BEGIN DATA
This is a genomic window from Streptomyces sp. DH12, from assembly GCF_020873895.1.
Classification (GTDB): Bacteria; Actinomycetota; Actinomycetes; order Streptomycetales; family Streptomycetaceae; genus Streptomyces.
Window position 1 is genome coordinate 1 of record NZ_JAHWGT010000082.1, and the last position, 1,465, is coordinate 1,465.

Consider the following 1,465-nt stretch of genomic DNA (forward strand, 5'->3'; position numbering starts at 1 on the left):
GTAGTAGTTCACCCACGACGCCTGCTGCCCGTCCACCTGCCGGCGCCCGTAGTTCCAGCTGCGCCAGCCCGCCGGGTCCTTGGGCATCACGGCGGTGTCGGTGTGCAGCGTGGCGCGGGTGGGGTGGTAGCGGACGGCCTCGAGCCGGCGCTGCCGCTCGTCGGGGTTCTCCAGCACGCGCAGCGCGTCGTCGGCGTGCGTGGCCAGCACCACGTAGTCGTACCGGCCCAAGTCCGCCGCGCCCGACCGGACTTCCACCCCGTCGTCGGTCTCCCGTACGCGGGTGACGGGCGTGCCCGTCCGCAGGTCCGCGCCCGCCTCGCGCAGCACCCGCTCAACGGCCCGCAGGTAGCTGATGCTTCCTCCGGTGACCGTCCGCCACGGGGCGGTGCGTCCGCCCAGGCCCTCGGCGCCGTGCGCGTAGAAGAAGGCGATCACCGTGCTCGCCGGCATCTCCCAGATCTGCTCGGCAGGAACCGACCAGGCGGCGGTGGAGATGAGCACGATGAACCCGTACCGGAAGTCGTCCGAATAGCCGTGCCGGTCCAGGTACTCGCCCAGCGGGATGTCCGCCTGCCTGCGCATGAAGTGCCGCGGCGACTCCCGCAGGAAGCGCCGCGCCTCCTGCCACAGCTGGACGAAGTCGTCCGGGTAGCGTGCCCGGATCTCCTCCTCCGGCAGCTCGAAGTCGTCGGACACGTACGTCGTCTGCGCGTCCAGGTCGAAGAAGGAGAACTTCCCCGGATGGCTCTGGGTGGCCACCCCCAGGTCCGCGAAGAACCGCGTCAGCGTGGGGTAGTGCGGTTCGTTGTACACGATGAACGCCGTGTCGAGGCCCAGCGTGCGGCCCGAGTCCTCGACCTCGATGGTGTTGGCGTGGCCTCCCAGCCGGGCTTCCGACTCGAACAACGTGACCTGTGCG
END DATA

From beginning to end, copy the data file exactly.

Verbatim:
This is a genomic window from Streptomyces sp. DH12, from assembly GCF_020873895.1.
Classification (GTDB): Bacteria; Actinomycetota; Actinomycetes; order Streptomycetales; family Streptomycetaceae; genus Streptomyces.
Window position 1 is genome coordinate 1 of record NZ_JAHWGT010000082.1, and the last position, 1,465, is coordinate 1,465.

Consider the following 1,465-nt stretch of genomic DNA (forward strand, 5'->3'; position numbering starts at 1 on the left):
GTAGTAGTTCACCCACGACGCCTGCTGCCCGTCCACCTGCCGGCGCCCGTAGTTCCAGCTGCGCCAGCCCGCCGGGTCCTTGGGCATCACGGCGGTGTCGGTGTGCAGCGTGGCGCGGGTGGGGTGGTAGCGGACGGCCTCGAGCCGGCGCTGCCGCTCGTCGGGGTTCTCCAGCACGCGCAGCGCGTCGTCGGCGTGCGTGGCCAGCACCACGTAGTCGTACCGGCCCAAGTCCGCCGCGCCCGACCGGACTTCCACCCCGTCGTCGGTCTCCCGTACGCGGGTGACGGGCGTGCCCGTCCGCAGGTCCGCGCCCGCCTCGCGCAGCACCCGCTCAACGGCCCGCAGGTAGCTGATGCTTCCTCCGGTGACCGTCCGCCACGGGGCGGTGCGTCCGCCCAGGCCCTCGGCGCCGTGCGCGTAGAAGAAGGCGATCACCGTGCTCGCCGGCATCTCCCAGATCTGCTCGGCAGGAACCGACCAGGCGGCGGTGGAGATGAGCACGATGAACCCGTACCGGAAGTCGTCCGAATAGCCGTGCCGGTCCAGGTACTCGCCCAGCGGGATGTCCGCCTGCCTGCGCATGAAGTGCCGCGGCGACTCCCGCAGGAAGCGCCGCGCCTCCTGCCACAGCTGGACGAAGTCGTCCGGGTAGCGTGCCCGGATCTCCTCCTCCGGCAGCTCGAAGTCGTCGGACACGTACGTCGTCTGCGCGTCCAGGTCGAAGAAGGAGAACTTCCCCGGATGGCTCTGGGTGGCCACCCCCAGGTCCGCGAAGAACCGCGTCAGCGTGGGGTAGTGCGGTTCGTTGTACACGATGAACGCCGTGTCGAGGCCCAGCGTGCGGCCCGAGTCCTCGACCTCGATGGTGTTGGCGTGGCCTCCCAGCCGGGCTTCCGACTCGAACAACGTGACCTGTGCG